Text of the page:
Student perceptions of faith integration


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Linda Sasser

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Student perceptions of faith integration

  1. 1. Linda SasserJudson University ICCTE May, 2012
  2. 2. Integration of faith and learning (IFL) is majorfocus at most Christian higher learninginstitutionsOften referred to as “thinking Christianly” or“holding a Christian worldview(Lawrence, Burton, & Nwosu, 2005)Faith based schools often only employ facultywith strong faith commitmentResearch addresses whether and how IFL occursFaculty differ in degree and manner in which theypractice IFL (Lawrence et al., 2005; Bower (2010)
  3. 3. Bower (2010): How faith influences academiclearning in graphic design courses Wide range of interpretations of IFL by faculty Connections are mostly personal, relational, immediate and spontaneous IFL accomplished through daily conversations, prayer, being transparent, using religious concepts
  4. 4. Hardin, Sweeney, and Whitworth (1999):Faculty perceptions in teacher educationcourses IFL important, easy to do in teacher education “How” is up to individual faculty Suggestions: Faculty model Christian faith/values Syllabi reflect emphasis on IFL through objectives and course activities Faculty include reflection on IFL in class discussions
  5. 5. Sherr, Huff, and Curran (2006, 2007): Salientintegration of faith and learning Need to learn from students whether IFL occurs Focus group interviews with social work students Two main indicators perceived: Faculty relationships with God Faculty competence with IFL curriculum coverage and classroom setting Negligible amount of empirical studies suggest additional research needed to enable faculty to enhance IFL efforts in classroom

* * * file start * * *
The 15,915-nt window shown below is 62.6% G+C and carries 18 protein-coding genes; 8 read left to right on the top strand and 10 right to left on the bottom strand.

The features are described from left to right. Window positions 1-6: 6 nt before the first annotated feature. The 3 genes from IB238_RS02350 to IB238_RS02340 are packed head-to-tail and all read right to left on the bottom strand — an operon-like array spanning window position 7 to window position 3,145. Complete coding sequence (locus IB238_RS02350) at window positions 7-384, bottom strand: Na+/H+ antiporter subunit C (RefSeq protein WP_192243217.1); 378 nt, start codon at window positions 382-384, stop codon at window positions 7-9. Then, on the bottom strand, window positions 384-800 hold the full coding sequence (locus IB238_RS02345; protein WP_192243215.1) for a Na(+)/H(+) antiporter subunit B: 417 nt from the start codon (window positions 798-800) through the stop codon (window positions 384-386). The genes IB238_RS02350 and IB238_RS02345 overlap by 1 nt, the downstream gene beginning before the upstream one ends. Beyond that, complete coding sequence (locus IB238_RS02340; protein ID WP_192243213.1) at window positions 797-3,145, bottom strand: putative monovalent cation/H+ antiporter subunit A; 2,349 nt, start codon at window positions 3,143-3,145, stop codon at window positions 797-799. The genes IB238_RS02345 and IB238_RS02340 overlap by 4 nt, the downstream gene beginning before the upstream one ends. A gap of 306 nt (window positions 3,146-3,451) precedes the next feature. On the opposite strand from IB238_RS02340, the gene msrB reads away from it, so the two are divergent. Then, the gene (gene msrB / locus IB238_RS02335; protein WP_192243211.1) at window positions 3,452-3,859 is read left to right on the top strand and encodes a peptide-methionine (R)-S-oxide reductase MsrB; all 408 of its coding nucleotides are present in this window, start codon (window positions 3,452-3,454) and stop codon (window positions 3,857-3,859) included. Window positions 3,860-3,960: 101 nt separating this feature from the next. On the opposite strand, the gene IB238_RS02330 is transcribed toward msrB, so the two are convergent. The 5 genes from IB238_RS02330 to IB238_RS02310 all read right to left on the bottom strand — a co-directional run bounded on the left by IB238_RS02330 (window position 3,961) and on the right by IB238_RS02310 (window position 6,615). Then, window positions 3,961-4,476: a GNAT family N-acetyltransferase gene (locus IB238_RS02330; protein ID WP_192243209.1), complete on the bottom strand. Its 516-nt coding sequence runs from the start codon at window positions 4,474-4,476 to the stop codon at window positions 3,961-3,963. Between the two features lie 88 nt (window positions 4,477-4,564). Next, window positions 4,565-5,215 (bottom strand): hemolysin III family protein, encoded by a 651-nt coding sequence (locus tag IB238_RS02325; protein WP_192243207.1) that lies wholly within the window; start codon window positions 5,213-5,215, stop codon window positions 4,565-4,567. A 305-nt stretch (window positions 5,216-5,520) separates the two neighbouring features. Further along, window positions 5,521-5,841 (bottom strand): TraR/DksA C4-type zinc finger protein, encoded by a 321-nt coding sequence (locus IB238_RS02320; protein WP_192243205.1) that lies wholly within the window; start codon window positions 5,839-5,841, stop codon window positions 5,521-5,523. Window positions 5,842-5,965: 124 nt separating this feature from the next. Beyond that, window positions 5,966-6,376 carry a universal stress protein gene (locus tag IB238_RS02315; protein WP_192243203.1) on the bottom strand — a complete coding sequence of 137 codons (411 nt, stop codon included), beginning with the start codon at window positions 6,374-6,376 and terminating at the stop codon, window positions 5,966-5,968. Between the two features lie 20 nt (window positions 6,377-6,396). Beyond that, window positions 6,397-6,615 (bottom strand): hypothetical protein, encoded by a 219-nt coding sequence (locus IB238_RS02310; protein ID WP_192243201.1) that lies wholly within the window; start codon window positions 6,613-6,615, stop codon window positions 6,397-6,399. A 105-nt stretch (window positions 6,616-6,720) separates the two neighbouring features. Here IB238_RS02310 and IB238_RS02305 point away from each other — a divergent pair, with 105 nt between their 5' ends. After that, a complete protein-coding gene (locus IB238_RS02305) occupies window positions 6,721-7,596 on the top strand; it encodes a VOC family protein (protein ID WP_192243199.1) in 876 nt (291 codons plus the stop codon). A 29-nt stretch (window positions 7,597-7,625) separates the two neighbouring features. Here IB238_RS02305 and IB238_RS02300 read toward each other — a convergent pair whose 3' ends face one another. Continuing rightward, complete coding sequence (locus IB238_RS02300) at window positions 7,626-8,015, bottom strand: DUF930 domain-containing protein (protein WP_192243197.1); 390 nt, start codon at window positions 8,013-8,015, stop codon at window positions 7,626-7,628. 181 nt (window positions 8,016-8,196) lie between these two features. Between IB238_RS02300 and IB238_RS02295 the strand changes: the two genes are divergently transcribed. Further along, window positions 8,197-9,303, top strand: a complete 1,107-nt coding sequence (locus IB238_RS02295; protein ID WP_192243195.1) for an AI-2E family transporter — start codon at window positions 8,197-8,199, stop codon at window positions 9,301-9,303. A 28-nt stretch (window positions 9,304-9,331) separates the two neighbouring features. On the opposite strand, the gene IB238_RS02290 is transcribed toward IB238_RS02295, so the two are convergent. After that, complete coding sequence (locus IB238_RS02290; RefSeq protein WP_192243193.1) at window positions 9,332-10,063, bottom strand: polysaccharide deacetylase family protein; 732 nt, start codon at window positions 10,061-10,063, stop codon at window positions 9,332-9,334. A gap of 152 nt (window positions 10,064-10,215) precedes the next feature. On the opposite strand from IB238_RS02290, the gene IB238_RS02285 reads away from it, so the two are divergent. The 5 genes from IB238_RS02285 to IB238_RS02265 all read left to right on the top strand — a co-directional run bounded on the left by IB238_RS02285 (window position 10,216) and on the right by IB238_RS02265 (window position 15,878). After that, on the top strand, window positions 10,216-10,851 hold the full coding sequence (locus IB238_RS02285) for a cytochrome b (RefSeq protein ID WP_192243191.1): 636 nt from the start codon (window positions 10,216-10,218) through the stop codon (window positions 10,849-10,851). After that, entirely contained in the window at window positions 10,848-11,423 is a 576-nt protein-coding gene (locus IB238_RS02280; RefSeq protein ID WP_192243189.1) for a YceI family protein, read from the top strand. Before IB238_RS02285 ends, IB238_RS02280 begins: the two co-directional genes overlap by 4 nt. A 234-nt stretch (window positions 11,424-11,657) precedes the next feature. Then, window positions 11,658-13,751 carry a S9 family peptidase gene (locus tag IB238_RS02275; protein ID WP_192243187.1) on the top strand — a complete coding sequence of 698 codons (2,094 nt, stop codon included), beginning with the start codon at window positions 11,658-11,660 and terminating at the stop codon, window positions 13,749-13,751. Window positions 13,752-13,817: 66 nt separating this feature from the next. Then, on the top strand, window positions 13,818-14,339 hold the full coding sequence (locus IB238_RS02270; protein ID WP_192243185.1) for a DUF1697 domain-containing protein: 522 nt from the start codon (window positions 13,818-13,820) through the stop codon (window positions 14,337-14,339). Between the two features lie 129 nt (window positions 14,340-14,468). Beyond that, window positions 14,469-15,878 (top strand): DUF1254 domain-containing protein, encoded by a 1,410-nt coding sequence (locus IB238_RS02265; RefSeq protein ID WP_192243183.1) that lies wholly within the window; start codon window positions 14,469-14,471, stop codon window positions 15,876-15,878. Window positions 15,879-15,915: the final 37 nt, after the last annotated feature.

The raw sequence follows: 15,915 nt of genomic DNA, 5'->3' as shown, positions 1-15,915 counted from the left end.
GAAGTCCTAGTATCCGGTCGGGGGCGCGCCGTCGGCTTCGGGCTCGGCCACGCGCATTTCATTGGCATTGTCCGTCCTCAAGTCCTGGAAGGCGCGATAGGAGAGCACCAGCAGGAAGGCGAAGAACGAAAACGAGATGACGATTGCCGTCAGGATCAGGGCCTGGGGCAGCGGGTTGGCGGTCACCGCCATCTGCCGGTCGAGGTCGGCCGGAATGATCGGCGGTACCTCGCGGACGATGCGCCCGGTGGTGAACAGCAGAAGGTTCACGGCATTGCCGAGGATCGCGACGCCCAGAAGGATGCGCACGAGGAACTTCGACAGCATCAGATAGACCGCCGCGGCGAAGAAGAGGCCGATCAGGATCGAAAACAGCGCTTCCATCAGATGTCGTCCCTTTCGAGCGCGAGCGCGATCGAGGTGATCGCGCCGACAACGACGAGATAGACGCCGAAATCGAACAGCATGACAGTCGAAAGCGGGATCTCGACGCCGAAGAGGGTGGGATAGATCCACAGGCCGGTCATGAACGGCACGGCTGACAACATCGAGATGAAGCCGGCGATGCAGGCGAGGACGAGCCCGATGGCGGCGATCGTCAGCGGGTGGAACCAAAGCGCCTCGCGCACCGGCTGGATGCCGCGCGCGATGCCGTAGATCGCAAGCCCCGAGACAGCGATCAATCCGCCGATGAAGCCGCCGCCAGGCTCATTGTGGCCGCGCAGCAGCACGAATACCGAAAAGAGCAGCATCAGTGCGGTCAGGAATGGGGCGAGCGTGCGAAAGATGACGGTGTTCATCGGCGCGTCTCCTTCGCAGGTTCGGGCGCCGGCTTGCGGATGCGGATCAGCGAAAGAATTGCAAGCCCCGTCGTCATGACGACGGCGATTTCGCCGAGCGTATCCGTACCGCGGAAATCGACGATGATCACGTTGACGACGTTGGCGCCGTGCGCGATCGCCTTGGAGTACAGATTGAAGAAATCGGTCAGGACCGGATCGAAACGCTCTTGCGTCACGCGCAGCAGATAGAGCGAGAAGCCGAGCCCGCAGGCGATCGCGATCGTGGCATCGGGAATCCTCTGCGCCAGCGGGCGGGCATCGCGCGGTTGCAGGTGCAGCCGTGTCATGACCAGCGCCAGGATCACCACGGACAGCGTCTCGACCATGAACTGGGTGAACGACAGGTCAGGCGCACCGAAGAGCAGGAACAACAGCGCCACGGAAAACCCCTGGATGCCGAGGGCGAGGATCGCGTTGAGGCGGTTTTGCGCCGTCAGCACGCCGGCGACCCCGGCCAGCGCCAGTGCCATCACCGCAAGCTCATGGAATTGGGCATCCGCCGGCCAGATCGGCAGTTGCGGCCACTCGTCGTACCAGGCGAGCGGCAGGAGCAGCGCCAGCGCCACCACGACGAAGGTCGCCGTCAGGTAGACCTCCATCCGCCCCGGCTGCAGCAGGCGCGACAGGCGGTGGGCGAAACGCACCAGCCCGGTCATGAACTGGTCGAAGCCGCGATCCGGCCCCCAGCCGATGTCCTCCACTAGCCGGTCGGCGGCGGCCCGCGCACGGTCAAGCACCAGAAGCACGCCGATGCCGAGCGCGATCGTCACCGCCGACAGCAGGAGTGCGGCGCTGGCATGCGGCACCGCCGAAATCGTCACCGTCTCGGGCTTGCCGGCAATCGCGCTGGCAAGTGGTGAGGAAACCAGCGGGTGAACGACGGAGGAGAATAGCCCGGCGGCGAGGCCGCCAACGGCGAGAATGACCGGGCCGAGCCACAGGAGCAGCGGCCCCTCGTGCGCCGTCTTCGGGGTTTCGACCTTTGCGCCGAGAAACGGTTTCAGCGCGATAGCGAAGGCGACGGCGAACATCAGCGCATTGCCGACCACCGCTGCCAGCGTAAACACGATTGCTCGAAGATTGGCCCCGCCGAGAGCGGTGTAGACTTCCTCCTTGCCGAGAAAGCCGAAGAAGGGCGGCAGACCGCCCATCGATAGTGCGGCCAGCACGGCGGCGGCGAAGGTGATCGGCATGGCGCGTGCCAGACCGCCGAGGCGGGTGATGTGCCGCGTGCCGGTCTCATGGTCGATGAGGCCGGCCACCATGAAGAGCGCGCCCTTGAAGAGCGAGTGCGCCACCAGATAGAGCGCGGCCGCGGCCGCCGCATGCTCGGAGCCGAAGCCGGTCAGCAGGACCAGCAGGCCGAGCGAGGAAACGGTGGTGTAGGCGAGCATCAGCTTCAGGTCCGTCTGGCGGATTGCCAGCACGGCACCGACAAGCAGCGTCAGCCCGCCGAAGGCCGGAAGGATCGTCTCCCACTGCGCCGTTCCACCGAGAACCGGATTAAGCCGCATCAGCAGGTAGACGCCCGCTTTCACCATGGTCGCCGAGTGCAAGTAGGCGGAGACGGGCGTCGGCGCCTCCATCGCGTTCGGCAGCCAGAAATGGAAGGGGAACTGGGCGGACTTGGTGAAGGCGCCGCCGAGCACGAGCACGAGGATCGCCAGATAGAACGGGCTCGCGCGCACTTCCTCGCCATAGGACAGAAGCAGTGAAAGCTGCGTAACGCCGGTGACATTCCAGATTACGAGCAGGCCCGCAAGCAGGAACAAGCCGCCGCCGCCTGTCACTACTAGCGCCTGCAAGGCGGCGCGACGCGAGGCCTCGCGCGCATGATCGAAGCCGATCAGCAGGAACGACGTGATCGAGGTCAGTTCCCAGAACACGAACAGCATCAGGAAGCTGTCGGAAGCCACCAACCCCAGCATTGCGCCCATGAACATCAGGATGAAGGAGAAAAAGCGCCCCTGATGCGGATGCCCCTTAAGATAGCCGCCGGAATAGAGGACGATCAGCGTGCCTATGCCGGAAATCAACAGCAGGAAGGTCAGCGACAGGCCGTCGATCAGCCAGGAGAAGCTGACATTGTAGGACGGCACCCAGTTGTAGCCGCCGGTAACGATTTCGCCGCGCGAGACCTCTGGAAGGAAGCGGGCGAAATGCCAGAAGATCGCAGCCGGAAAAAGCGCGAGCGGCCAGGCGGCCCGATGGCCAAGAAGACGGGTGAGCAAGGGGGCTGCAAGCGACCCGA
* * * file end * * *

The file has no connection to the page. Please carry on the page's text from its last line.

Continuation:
6. 6. Burton and Nwosu (2003): Student perceptionsof IFL in teacher education classes One course over three terms Five question survey completed in class (n=44) Asked about definition of IFL, whether it occurred in class and through what experiences Asked whether IFL experiences would help with professional practice and outside the class Results: IFL defined as teaching and learning processes, connections between faith and subject, classroom atmosphere modeling Christian values
  7. 7. Lawrence, Burton, and Nwosu (2005): Focus onstudent perceptions of locus of IFL Students believed IFL was occurring Perceived instructional strategies/procedures as evidence of IFL, hence more of a teacher activity Conclusion: Necessary component for IFL is pedagogical approach in which attention is given to help students develop ability to integrate faith in content
  8. 8. Eight item survey (Survey Monkey)Emails sent to all teacher education students inSpring, 2012 23 students in Certification Only program 95 traditional undergraduate teacher education studentsReminder sent three days laterFinal reminder sent two days before surveyclosed (available a total of 10 days)
  9. 9. Response rate for survey was 58/118 (49%) 50 of 93 traditional teacher education students (54%) 8 of 23 Certification Only students (35%) Question #1: Approximately how many education courses have you taken at Judson?Figure 1a Certification Only Figure 1b Traditional Students58% of students responding have taken 7 or more courses